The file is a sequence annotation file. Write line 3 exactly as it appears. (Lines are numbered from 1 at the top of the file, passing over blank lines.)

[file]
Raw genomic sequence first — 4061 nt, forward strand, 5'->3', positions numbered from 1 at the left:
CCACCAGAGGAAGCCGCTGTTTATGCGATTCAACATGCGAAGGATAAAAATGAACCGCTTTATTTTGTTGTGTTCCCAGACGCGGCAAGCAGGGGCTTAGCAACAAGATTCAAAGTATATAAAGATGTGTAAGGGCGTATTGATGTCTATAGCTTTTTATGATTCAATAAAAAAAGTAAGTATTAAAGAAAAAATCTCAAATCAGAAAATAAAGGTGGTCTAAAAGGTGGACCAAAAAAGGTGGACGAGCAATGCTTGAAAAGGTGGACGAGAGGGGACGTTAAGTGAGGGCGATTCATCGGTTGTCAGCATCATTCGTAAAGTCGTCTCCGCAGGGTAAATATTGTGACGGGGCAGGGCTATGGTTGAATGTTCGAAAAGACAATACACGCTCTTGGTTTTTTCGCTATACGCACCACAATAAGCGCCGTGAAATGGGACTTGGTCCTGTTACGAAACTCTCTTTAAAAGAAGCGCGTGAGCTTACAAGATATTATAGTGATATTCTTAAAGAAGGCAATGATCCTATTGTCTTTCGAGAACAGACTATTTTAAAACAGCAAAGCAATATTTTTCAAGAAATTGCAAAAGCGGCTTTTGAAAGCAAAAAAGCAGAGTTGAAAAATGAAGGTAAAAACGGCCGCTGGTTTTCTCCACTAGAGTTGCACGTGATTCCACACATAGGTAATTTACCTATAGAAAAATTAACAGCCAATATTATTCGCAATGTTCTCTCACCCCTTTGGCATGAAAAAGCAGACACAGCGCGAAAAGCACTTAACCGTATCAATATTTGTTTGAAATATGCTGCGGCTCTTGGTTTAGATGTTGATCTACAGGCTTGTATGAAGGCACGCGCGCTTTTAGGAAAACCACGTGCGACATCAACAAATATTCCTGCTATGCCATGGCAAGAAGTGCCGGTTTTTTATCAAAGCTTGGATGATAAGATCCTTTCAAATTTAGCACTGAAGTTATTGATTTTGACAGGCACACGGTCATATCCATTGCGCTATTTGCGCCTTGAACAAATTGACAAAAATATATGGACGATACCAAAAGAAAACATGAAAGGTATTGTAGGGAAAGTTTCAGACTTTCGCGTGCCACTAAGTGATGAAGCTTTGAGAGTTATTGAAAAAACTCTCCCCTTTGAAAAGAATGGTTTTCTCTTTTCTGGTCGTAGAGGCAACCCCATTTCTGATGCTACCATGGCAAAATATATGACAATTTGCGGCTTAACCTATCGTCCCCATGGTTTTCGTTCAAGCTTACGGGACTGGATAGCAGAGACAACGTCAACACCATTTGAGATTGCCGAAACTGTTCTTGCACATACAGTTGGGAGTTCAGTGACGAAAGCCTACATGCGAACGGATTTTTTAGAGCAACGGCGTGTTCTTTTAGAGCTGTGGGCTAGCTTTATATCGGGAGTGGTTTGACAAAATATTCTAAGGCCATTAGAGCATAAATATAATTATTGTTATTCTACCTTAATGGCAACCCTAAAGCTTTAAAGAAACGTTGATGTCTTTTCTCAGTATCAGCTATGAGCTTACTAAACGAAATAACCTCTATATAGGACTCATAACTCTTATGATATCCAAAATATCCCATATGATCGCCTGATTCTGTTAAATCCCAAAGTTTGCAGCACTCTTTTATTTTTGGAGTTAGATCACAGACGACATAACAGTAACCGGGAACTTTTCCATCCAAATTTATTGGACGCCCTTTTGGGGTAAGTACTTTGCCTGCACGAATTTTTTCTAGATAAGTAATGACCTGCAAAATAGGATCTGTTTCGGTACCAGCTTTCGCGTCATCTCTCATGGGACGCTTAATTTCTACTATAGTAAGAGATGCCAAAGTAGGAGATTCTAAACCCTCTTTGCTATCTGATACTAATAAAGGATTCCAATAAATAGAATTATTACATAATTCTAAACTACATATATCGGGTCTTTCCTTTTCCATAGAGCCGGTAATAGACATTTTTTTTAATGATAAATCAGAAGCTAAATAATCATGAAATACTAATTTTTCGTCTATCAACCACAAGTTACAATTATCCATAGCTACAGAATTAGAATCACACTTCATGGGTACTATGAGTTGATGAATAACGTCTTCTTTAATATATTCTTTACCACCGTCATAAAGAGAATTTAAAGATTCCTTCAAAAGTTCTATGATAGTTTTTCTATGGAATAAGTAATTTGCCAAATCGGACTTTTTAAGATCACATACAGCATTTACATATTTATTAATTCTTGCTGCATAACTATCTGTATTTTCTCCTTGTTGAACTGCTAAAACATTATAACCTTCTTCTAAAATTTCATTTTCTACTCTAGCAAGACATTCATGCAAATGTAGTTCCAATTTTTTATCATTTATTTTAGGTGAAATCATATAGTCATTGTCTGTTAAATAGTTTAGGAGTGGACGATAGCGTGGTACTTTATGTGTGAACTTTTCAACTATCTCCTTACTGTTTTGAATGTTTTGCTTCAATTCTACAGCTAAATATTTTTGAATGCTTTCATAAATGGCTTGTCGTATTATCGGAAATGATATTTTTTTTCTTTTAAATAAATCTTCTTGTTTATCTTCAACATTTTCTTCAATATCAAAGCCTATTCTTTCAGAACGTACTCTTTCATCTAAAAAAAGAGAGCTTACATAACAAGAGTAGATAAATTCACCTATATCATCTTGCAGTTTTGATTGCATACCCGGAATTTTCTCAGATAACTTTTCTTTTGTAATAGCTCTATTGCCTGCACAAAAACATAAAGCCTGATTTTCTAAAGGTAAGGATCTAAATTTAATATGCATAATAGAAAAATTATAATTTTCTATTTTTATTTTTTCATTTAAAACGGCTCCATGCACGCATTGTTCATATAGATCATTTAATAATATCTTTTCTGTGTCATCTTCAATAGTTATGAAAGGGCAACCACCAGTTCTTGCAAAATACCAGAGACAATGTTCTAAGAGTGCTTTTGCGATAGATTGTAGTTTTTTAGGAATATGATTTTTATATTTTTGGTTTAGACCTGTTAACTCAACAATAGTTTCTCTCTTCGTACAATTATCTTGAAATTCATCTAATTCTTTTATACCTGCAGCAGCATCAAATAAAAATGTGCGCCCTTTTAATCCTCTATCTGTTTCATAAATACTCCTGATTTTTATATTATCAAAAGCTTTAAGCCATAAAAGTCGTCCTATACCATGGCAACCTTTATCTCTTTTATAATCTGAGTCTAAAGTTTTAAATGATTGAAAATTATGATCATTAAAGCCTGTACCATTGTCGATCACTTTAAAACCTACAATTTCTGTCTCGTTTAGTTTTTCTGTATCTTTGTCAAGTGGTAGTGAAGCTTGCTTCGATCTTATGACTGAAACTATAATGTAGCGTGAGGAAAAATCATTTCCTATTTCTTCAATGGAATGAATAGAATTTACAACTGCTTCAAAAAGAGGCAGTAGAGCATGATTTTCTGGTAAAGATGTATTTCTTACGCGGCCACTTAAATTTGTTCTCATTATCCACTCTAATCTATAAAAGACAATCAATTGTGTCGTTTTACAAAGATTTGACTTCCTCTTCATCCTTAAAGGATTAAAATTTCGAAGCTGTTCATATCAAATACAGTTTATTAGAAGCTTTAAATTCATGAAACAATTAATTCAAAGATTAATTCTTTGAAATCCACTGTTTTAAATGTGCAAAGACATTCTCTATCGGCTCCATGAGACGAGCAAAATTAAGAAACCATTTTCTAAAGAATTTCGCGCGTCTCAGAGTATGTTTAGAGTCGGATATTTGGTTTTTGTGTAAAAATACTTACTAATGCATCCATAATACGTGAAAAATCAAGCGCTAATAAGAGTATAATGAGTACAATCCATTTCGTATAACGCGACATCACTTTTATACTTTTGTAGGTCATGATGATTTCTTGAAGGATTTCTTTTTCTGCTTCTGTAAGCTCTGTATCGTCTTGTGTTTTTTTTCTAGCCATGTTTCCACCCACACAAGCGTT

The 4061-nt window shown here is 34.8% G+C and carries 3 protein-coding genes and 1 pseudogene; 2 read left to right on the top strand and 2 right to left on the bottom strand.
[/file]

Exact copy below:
The 4061-nt window shown here is 34.8% G+C and carries 3 protein-coding genes and 1 pseudogene; 2 read left to right on the top strand and 2 right to left on the bottom strand.